Emotions carry so much power. They have the ability to carry our internal worlds through a wild adventure, a terrible storm, and into a smooth landing of calm all within moments. Feelings have the power to overwhelm, confuse, exhilarate, infuriate, and provide relief. In the myriad of sensations that emotions produce, it’s very easy to get lost in feelings.
The ability to regulate emotions in a way that feels manageable helps with daily coping and tasks, relationship stability, and a sense of positive well-being. Mental health conditions, prolonged substance use, past or present trauma or abuse, and chronic stress interfere with emotion regulation. When this happens, the capacity to experience emotions can be diminished which leads to feeling “flat” or even depression. Or, our emotions could become intense or erratic in a way that overwhelms a person, and sometimes their loved ones too. If this sounds familiar, talk to a professional to help you understand what’s happening and how to cope.
The best way to understand our emotions is to get back to the basics. Think about how babies experience emotions: they feel them fully and completely. Fussiness happens until it just passes. True joy can be heard in fits of laughter until it comes to its natural end. Somehow, we lose this ability to allow ourselves to just FEEL OUR FEELINGS! It is one of the most important skills to possess for solid mental health. Here is a simple list to help breakdown the foundation for all feelings:
THE 4 BASIC EMOTIONS:
Sorrow, disappointment, hurt, despair, unhappy, grief…the list for “Sad” is long. One of the most important feelings to allow is sadness, yet we avoid this one at all costs. Even with our children, we go to great measures to help our young ones feel better quickly through distraction from the blues. Experiencing despair does pass. It comes to an end. Suppressing or denying sadness can lead to depression, substance use, and other negative adaptations to help avoid this feeling. The best thing to do for yourself (and for a child) is to allow sadness. To simply acknowledge it, and to sit in it until it’s gone. It’s unpleasant, but necessary. The ability to tolerate sorrow sets up success for coping with life’s many disappointments.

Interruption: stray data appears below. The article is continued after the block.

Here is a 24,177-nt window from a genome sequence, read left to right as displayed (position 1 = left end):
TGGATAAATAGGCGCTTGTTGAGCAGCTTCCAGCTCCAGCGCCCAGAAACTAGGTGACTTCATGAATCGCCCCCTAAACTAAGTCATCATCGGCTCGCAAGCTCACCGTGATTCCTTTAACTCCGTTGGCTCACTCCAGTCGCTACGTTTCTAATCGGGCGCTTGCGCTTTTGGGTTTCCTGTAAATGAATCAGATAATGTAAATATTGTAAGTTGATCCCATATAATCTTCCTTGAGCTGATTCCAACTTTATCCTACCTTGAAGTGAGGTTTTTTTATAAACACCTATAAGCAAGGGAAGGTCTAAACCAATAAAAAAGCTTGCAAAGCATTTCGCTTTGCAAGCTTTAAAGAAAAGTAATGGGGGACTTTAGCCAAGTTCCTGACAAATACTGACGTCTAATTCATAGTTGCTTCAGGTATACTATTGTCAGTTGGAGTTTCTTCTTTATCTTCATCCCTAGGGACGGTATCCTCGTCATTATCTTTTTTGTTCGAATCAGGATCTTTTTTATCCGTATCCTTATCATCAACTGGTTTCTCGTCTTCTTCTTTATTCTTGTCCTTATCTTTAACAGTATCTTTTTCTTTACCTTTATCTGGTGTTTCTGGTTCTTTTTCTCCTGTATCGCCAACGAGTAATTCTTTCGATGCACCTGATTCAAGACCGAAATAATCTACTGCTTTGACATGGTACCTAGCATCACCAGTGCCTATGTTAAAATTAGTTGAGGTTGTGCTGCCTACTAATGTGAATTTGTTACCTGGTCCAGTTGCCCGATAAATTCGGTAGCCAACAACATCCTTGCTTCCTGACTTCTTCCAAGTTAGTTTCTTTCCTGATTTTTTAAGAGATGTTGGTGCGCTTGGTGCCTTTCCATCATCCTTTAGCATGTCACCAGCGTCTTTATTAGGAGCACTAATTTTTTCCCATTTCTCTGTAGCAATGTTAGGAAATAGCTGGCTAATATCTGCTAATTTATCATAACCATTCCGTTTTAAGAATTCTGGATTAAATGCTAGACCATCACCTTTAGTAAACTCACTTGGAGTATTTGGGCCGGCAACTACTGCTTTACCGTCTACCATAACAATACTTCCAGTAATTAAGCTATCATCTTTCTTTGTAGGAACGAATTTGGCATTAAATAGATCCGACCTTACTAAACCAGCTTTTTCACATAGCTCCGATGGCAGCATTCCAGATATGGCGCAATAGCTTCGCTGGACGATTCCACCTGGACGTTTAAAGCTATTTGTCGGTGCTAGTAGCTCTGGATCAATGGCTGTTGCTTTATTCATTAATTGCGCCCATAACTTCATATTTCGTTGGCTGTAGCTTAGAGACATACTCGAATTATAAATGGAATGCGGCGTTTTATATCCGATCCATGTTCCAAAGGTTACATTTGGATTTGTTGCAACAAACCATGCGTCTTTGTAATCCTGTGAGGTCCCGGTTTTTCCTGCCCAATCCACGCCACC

Anger provides us with the wonderful tool of knowing when a boundary has been crossed. This healthy emotion can guide us into empowerment and healthy communication. Denying anger or suppressing it can lead to resentment, passive aggressive behavior, verbal or physical aggression, and physical stress. Anger can be felt in our bodies because we hold this emotion in our jaw, chest and neck. Do you clench or grind your teeth at night? Does your chest get tight? Can you feel the heat rise in through your body until your face is flush? Embrace this feeling and reconnect with your personal limits. Use anger as information that something needs to be addressed constructively.
Happiness shows up in many forms: love, excitement, and giddiness. Experiencing joy can physically feel like floating or the sensation of weightlessness. Our faces light up and “beam” this emotion that shines from within. Happiness provides us with moments to which we can cling during darker times. Savor every moment of this emotion when it comes!
Responses to fear are programmed in the most primitive part of our brain: Fight, Flight, or Freeze. Fright can paralyze a person, send them running away, or lead them to throw punches. It can keep us in relationships for too long (freeze), or keep us from committing (flight). Feeling scared has many faces: anxiety, terror, dread, and panic. A good indicator that we feel scared is to check in with our body. If anything moves then that could be fear. GI issues (our stomach literally gets the runs!), butterflies in the stomach, weak knees, or heavy legs (flight and freeze again) are all ways in which fear “moves” in our bodies. Consider fear another great signal that we intuitively produce to alert for danger. Chronic states of fear, such as panic or anxiety, could indicate a mental health issue, or it could be a response to trauma or prolonged stress.
If you or a loved one is in need of support, Low Country Counseling offers specialized therapy for Individuals, Moms, Couples, Families, Children, and Teens. Contact us for any questions you need answered or to schedule an appointment. Help is available. You are not alone!
Hope Starts HERE.